Tangible fixed assets
Tangible fixed assets are usually recorded in an assets ledger, where details of cost, revaluations,
cumulative depreciation and net book value are maintained on an asset by asset basis.
Summaries by groups of asset type are also usually available.
The new asset is on the asset side of the accounting equation and is debited to fixed assets. The other entry of the double entry is to either reduce the bank account (with an immediate payment) or create an accounts payable liability, in either case a credit entry.
As an example the enterprise buys a new computer for £1,000 initially on credit terms.
Depreciation of a asset usually starts when the asset is first brought into use by the enterprise. The impact of depreciation is to reduce the value of the asset; so the asset side of the accounting equation is credited with the depreciation amount and the profit (Owners Capital) is reduced by the same amount, or debited.So for example if depreciation in the first period is £250, then (assuming the supplier has still not been paid) the equations would be:
An asset ledger should usually provide the necessary features to
- Add an Asset to the ledger, giving the details to allow the system to calculate depreciation
- Post depreciation to the appropriate accounts automatically
- Buy an asset, dealing with the practical aspects of making the purchase from a supplier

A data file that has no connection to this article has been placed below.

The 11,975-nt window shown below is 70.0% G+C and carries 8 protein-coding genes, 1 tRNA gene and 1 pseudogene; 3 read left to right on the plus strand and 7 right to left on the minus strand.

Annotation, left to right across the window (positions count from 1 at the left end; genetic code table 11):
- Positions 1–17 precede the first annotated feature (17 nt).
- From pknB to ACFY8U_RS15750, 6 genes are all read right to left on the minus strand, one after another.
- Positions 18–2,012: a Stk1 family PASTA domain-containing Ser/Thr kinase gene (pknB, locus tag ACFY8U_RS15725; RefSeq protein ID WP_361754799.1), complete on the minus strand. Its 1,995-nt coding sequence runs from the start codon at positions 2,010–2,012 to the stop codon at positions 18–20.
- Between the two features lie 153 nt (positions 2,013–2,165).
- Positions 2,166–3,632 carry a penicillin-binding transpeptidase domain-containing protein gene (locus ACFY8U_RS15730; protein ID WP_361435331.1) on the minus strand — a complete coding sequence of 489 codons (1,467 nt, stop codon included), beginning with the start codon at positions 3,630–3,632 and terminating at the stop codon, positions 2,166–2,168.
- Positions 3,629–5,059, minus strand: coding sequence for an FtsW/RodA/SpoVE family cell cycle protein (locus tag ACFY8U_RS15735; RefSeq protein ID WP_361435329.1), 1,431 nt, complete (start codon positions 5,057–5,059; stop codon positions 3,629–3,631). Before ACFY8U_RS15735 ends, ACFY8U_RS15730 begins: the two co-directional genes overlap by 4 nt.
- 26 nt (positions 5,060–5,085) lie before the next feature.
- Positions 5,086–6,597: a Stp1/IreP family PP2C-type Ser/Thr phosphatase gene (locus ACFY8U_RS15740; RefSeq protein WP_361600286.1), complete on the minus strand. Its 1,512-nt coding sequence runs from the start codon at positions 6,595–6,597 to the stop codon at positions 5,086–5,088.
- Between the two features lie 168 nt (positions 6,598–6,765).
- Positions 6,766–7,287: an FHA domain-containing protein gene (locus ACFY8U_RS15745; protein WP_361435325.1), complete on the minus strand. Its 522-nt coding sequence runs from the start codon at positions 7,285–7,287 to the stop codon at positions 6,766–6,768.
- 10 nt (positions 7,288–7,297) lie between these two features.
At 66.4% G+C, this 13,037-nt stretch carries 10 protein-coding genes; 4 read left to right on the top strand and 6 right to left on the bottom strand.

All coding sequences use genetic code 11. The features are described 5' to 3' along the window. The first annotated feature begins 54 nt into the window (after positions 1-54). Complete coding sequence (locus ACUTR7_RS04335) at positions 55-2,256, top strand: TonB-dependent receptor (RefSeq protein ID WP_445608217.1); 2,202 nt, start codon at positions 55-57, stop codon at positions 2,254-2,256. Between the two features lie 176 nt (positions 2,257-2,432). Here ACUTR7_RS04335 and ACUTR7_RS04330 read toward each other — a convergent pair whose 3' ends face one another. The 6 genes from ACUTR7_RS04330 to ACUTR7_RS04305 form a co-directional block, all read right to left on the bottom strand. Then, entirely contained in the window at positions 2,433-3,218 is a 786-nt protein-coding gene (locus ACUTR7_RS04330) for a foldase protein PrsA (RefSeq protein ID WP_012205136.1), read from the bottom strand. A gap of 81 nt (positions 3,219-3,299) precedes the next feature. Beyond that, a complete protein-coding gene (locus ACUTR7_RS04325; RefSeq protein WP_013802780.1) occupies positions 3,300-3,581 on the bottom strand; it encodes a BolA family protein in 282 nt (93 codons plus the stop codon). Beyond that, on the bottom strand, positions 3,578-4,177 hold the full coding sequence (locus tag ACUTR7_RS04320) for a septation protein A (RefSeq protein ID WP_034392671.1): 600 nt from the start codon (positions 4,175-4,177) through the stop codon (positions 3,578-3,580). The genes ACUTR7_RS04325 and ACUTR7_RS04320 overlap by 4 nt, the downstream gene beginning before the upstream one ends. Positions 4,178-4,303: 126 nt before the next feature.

- Selling an asset when the enterprise no longer needs it
- Revaluing or impairing (reducing) the value of an asset, this feature is not likely to be used frequently
The importance of valuation
The net book value of fixed assets shown on the balance sheet of a business indicates to readers
that if necessary the assets could be converted into cash (by selling them) at approximately at that value.
Where the owners of the business are aware that that value is really not correct, either too low or high,
then the assets should be revalued. The amount of the correction accrues to the owners by either reducing or
increasing their interest in the retained profits of the business.
Where the balance sheet is used to support a loan application from a bank or other lender, then the values of fixed assets would form part of the lenders due diligence process and it would be better for the figures to appropriate rather then the potential lender discovering a discrepancy.
Cathedrals and churches that have commercial operations that enable them to reclaim VAT will use the banding method, also known as apportionment of tax by cathedrals and churches.
Types of funds and examples of how the best to approach managing them. Fund accounting and reporting is a unique requirement for not-for-profit organisations and is one of the differences between charity and commercial business financial reporting.
Charities face the same regulatory pressures as commercial organisations but, in addition, must also deal with complex sector-specific reporting requirements intended to demonstrate good stewardship to supporters and regulators alike.